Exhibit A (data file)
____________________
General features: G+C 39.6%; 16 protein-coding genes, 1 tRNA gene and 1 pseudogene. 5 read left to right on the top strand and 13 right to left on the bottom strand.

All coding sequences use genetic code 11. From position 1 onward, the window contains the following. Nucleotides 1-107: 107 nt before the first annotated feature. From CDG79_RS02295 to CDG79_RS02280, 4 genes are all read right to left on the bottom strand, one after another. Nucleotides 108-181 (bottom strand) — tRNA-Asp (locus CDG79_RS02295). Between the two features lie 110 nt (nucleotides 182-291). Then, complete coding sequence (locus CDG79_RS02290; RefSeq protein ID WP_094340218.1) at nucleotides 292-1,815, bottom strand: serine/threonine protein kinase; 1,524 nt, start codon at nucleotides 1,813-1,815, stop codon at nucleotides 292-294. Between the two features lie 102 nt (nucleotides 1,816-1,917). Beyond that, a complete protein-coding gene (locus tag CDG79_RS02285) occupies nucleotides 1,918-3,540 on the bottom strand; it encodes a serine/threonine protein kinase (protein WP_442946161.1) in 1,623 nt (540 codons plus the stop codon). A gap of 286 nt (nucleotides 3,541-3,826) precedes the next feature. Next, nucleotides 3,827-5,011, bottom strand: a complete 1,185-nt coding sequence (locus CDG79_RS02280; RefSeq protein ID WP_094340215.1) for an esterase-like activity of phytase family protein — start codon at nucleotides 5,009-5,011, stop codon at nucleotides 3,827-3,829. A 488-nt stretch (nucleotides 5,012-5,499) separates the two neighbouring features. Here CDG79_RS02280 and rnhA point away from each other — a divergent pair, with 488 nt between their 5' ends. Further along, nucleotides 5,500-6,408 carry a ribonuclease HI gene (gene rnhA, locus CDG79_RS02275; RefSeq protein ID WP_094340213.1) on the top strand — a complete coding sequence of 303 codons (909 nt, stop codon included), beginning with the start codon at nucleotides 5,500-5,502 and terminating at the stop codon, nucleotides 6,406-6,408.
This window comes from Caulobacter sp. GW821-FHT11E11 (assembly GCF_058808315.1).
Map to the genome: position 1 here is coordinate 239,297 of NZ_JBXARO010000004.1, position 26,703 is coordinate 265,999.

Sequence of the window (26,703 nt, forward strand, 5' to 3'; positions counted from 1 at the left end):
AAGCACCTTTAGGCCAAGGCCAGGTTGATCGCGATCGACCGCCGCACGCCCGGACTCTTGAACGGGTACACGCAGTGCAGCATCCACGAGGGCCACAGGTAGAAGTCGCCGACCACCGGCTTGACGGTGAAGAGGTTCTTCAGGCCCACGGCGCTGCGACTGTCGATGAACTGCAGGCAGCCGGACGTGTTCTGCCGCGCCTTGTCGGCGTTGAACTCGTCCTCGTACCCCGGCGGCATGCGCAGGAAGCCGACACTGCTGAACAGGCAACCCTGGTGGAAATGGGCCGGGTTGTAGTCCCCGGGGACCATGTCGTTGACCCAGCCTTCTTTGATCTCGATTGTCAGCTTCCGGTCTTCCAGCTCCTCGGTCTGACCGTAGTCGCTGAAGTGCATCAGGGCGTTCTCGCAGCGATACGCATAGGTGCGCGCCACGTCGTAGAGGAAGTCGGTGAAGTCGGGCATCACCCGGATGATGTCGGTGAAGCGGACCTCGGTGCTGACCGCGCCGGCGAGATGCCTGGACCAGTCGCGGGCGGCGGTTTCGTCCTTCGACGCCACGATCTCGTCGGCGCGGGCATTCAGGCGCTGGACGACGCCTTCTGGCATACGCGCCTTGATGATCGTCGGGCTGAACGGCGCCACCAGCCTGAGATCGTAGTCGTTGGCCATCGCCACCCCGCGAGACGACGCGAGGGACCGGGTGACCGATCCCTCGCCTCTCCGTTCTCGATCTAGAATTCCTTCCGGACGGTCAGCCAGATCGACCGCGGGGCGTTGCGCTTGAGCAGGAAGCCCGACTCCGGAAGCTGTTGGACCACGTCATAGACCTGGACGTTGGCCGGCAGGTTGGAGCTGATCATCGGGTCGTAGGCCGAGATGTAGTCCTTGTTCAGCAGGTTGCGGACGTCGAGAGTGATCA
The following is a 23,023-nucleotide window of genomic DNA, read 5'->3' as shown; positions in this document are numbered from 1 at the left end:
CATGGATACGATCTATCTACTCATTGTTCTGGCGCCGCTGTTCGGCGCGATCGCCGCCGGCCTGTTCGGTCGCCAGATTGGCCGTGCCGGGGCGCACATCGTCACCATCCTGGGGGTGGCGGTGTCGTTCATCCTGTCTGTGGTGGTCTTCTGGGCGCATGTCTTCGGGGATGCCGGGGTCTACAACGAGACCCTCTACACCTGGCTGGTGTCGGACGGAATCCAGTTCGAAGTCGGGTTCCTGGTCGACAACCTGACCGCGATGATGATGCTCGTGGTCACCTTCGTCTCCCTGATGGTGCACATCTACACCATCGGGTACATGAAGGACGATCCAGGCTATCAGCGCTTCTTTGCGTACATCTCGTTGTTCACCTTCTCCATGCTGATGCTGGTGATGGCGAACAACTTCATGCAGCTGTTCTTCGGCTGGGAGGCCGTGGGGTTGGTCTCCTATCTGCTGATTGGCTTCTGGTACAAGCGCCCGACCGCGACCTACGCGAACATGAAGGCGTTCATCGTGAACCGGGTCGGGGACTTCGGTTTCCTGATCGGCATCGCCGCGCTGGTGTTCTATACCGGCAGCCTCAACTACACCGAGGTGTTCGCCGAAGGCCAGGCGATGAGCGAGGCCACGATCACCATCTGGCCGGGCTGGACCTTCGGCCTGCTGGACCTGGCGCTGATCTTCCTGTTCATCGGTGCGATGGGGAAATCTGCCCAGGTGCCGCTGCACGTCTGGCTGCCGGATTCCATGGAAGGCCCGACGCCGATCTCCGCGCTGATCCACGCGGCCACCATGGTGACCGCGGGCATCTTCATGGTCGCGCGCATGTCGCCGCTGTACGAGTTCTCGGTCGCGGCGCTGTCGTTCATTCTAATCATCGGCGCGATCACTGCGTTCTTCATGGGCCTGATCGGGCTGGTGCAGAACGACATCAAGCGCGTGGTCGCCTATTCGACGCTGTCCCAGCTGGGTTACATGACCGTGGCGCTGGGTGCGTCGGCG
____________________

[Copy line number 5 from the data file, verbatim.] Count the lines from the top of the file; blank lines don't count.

Sequence of the window (26,703 nt, forward strand, 5' to 3'; positions counted from 1 at the left end):